Wikkerink admits that purchasing this way can sometimes be challenging since farmers here don’t produce year-round. Supply can also be unpredictable, especially with changeable weather conditions. His solution is buying frozen berries, in addition to being flexible with his flavours, so that he can dream up popsicles that showcase what’s available locally.
Although the ingredients for Johnny’s Pops are more expensive, Wikkerink feels it’s important to make fellow BC businesses a priority. For example, his blackberry cheesecake and creamy strawberry lemonade feature products from Port Coquitlam’s Meadowfresh Dairy, who sources from smaller farmers in the area.
Wikkerink offers all-natural, local popsicles for kids of all ages, a welcome contrast to the artificially-flavoured versions that many people grew up eating. Selling small batches at farmers markets, neighbourhood stores, and cafes means he doesn’t have to resort to stabilizers. “Basically, if I went big retail, I’d make worse popsicles,” he says.
Panela Lemon Bakes with Pure, Local Ingredients
Marilyn Cordoba of Panela Lemon is equally careful about the integrity of the ingredients for her company’s plant-based cookies. Cordoba learned how to bake from her mother in Colombia who transforms existing recipes for desserts, such as carrot cake, into healthier, yet equally tasty versions.
Before Cordoba launched Panela Lemon a couple years ago, she experimented in her own kitchen for a more wholesome way to satisfy her vegan sweet tooth. “I wanted something that is a nice indulgence but also that is less processed and locally made,” she says. The result are cookies like the Sinner, which features chocolate dough with organic coconut chips, organic white chocolate, as well as a crunchy peanut butter filling. Cordoba spends countless hours researching each ingredient to ensure that it is as organic and sustainable as possible.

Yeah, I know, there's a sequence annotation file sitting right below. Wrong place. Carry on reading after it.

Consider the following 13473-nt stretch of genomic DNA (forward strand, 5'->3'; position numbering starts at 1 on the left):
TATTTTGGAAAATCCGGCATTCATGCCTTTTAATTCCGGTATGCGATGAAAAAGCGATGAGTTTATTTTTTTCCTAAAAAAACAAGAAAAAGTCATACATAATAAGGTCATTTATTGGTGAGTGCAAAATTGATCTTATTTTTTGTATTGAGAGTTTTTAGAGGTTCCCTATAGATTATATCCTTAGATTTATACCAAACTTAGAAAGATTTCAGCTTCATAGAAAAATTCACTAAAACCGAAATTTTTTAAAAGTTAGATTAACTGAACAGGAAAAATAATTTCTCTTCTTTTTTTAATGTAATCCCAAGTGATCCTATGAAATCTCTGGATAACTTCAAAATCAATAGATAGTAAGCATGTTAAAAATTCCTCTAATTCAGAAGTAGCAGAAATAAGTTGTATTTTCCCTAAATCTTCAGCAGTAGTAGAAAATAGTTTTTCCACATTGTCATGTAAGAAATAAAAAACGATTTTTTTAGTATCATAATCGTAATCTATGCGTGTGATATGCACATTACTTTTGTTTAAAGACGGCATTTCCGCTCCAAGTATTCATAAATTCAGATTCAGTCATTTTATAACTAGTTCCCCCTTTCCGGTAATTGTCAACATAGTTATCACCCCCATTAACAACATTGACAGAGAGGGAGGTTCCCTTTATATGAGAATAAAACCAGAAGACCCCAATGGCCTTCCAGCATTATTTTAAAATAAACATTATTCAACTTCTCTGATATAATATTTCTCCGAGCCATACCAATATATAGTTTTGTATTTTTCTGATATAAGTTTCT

Cordoba is also very committed to sourcing within Canada. “It’s my way to support other local companies,” she says. “We create a loop where everybody helps each other. It generates jobs for other people, and the money stays in the local economy.”
Besides using Canadian maple syrup in her cookies, Cordoba sources whole wheat flour from Nunweiler’s Flour Company in Saskatchewan. She chose them as they only use the entire whole grain kernel, and don’t have any additives and preservatives in their products. “I want the flour just to be flour,” Cordoba says.
Cordoba purchases rolled oats, in addition to oat flour for her gluten-free cookies from the Chilliwack-based Anita’s Organic Mill. She likes the nutty flavour the oat flour lends to the cookies. Plus, since the flour doesn’t have to travel a great distance, it’s fresher, further improving the quality of her products.
Cordoba invests a lot of time in her sourcing decisions because she cares deeply about the wellbeing of her customers. “Since the beginning, my purpose was to give people something that makes them feel good. It’s my way to show respect for them. I put a lot of effort in checking ingredients and how the cookies are made, so they get a very good product,” she says.
While her food costs are higher due to sourcing locally, Cordoba is confident that supporting her customers and the local community provides immeasurable benefits. And based on the videos her customers send her of their families happily enjoying Panela Lemon cookies, buying local can be a joyful experience as well.